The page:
What is vibrato?
By BBC Maestro
This musical effect has been shaping music for hundreds of years. The power of a good vibrato can really elevate a good song to make it a great one. But what is vibrato? Read on to find out.
What is vibrato?
Vibrato is a type of musical effect where a note changes pitch subtly and quickly. Its name originates from the Italian word ‘vibrare’ (meaning vibrate) which corresponds with the pulsating effect in vocals when a singer performs vibrato.
You will likely find it in any song or instrumental piece you listen to. It’s characterised by the amount of pitch covered in the note and the speed the changing note is played at. Its purpose is to add expression to a piece of music - usually a stronger or richer tone, so whether you want to lift the mood of your song or bring it right down, it’s a great tool for singers and musicians to play with.
It's worth noting that vibrato is often confused with tremolo – which deals with a change in volume rather than pitch, so you may hear the two terms used interchangeably.
Vibrato can be performed vocally, on instruments or using production tools. But not all instruments can produce vibrato. Some have fixed pitches which can’t be varied in small degrees - many percussion instruments fall into this bracket. Here we’ll dig into some of the ways vibrato can be executed in music.
Opera music is a genre that has familiarised the term vibrato with the masses. Those who are trained to sing with vibrato are often opera singers, classical singers, and film and theatre singers. Their voices will be larger and can project well in opera halls and large theatres.
Executing natural vibrato in singing comes down to a healthy relationship with your vocals, and relaxation plays a huge part. The oscillations that happen when a singer performs vibrato are actually the body’s reflexive response to mounting tension. There are muscles at play all around the body that work together to help produce this response – from your larynx and vocal folds to the diaphragm.
Under strain, achieving a perfect vibrato is challenging, as it becomes hard to manage both airflow and tone together. This is why you can find many singers doing vocal exercises before a performance – to relax their airways, chest, and diaphragm, and to warm up the muscles within the face and mouth.
For string instruments, vibrato can be achieved quite simply by moving the finger in a few different ways on the string. For instruments like guitars, where one finger holds the string while the other strums, wobbling the finger that holds the string can lead to a subtle vibrato. Or you can move the finger further up and down the string to achieve a wider vibrato.
For electric guitars, some musicians choose to also add a vibrato tailpiece which they can use to adjust the tension of the strings, allowing for more energetic playing. And for bow instruments like violins or fiddles, altering the pressure and angle of the bow can help create vibrato. Some artist use vibrato effect pedals to help imitate natural vibrato.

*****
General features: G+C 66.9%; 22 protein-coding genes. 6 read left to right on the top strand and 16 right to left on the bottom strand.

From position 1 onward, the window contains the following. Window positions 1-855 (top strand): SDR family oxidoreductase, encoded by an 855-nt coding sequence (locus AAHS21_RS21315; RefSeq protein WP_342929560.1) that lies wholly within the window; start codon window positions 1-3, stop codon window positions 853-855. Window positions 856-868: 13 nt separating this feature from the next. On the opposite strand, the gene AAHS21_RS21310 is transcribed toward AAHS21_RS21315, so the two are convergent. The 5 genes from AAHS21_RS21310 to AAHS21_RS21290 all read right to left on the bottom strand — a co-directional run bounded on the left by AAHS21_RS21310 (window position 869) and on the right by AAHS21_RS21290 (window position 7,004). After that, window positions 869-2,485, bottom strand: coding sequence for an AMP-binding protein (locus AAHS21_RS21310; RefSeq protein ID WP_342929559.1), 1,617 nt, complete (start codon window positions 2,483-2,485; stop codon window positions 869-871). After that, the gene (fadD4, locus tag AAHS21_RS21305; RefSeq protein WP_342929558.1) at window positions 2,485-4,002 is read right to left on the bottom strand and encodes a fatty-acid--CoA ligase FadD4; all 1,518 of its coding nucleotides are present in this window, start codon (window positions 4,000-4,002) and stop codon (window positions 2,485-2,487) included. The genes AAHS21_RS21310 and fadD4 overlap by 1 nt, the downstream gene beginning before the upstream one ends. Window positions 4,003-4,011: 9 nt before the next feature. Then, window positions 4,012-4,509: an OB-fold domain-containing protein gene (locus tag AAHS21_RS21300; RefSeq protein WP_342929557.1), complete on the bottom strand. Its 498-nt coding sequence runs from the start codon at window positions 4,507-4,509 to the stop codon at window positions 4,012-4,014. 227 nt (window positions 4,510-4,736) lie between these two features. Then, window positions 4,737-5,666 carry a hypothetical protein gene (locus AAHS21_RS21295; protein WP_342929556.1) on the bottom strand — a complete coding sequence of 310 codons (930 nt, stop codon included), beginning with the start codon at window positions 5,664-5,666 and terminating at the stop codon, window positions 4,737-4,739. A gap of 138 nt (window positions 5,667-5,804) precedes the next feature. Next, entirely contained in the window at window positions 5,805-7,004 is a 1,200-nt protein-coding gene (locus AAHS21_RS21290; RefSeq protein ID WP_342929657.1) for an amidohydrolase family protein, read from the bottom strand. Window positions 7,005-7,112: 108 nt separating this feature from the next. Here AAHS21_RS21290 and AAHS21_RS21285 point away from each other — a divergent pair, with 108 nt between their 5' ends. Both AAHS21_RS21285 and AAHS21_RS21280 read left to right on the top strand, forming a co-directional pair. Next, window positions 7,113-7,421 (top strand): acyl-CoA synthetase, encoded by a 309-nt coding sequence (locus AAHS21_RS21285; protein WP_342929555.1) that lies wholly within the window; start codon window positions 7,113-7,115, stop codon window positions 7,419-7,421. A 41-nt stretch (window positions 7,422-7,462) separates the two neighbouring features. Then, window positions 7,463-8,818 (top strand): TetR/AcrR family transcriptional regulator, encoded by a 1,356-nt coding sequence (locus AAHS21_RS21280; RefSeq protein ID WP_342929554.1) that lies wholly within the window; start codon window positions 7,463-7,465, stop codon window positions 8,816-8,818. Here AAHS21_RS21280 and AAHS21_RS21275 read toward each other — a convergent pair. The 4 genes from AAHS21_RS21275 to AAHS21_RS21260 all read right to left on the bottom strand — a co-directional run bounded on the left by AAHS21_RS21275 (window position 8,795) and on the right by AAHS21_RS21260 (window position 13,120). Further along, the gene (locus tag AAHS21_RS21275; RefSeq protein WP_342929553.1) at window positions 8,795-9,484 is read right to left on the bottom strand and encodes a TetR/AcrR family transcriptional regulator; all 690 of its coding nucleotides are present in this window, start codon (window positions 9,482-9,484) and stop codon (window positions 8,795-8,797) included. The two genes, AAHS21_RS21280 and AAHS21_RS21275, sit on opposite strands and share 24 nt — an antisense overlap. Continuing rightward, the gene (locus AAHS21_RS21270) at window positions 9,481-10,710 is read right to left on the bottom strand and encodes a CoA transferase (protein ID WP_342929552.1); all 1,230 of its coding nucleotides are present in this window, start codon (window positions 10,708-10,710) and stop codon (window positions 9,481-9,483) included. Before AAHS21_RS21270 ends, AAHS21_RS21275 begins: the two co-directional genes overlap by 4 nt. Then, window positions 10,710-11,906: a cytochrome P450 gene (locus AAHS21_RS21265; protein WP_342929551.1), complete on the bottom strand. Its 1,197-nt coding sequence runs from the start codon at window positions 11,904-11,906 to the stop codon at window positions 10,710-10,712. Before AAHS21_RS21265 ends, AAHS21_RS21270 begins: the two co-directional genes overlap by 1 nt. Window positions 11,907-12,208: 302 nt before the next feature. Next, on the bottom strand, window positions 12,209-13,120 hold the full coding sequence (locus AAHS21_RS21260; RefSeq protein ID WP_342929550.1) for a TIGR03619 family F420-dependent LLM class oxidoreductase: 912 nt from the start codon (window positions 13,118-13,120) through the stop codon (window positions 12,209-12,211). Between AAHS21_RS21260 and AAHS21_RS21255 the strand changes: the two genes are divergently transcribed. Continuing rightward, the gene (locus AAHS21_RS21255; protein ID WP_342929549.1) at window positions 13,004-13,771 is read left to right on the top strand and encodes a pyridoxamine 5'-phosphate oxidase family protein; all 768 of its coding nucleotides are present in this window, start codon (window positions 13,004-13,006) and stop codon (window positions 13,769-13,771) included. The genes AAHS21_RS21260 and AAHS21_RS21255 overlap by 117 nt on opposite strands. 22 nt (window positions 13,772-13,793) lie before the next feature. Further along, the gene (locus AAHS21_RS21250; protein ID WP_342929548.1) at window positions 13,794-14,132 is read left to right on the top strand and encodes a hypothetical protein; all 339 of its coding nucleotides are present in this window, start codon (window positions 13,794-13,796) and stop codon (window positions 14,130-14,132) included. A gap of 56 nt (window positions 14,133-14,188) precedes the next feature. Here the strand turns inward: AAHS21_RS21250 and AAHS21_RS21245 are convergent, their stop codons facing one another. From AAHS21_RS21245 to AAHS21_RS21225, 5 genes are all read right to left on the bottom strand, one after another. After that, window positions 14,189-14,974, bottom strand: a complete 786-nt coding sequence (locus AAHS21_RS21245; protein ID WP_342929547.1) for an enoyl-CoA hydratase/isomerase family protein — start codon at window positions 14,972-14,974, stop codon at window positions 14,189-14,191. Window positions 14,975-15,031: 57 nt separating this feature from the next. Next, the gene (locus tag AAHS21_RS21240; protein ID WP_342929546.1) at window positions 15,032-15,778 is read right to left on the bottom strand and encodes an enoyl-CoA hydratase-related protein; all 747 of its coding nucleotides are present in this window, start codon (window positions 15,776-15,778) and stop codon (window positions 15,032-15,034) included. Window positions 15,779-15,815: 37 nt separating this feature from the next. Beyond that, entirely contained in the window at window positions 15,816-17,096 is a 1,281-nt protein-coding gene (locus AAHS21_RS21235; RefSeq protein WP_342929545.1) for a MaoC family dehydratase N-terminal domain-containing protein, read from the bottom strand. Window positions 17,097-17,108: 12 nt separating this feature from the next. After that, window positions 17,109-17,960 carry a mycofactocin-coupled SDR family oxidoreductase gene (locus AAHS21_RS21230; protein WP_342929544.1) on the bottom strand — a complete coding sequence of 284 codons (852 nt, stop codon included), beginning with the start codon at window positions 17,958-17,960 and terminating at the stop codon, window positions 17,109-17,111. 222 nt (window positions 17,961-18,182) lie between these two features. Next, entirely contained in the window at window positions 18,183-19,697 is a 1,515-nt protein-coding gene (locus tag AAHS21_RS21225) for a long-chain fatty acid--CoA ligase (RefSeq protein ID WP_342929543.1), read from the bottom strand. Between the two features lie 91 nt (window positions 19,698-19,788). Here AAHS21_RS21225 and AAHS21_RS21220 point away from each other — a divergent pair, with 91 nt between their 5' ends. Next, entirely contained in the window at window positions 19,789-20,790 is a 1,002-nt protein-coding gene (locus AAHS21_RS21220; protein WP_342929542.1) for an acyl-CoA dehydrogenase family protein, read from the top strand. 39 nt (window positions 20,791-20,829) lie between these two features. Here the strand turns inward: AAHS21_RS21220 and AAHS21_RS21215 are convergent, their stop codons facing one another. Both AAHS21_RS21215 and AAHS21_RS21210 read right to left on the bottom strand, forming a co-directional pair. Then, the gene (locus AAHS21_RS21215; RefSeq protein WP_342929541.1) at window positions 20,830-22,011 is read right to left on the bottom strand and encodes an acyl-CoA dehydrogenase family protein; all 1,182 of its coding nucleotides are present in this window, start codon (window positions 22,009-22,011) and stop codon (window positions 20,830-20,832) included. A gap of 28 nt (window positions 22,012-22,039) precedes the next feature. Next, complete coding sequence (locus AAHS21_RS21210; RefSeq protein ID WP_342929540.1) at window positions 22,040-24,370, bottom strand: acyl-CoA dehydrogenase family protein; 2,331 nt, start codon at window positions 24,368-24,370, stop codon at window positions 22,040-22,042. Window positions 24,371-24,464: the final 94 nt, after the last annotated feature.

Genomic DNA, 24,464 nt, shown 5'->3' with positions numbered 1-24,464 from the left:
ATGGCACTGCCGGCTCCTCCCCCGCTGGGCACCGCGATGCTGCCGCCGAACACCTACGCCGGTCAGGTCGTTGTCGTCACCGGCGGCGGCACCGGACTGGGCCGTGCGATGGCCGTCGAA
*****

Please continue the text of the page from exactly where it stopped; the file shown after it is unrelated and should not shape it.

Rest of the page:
Some types of organs and keyboard instruments can produce vibrato. The clavichord (a stringed keyboard instrument popularly used throughout the Renaissance, Baroque and Classical eras) can produce a type of vibrato called Bebung. Although the clavichord is a fixed-pitch instrument, it allows for varying the pressure of the key which alters the note’s sound. Many digital keyboards today will have an electronic vibrato effect that you can operate by the pressure on the key itself or MIDI controller.
This feature is something music producer Mark Ronson uses in his music. “With the vibrato, just that slight movement can really bring your track to life, even if it's subtle,” he says in his online music production course.
For instruments like the flute, clarinet, bassoon and saxophone, performing vibrato relies upon the amount of air going through the instrument, and the speed at which it’s doing so.
Musicians need to manipulate their breathing which they can do via pulsing their diaphragm up and down slightly or use throat vibrato which focuses on vocal chord tension (a technique adopted by singers too). Saxophone players will create vibrato by moving their lower jaw up and down whilst they play.
Players of brass instruments can create vibrato by repeatedly moving their mouth and facial muscles whilst playing. This is sometimes known as lip vibrato and is particularly common in playing brass instruments, as it’s thought to give them the best sound. Other musicians may also gently shake the horn of their instrument which can vary the pressure of the mouthpiece against the player’s lip and produce vibrato.
Developing vibrato generally comes with practice and play. It’s about finding the right technique for your voice or instrument of choice and perfecting it. If you’d like to learn a little more about music, take a look at Mark Ronson’s online music production course.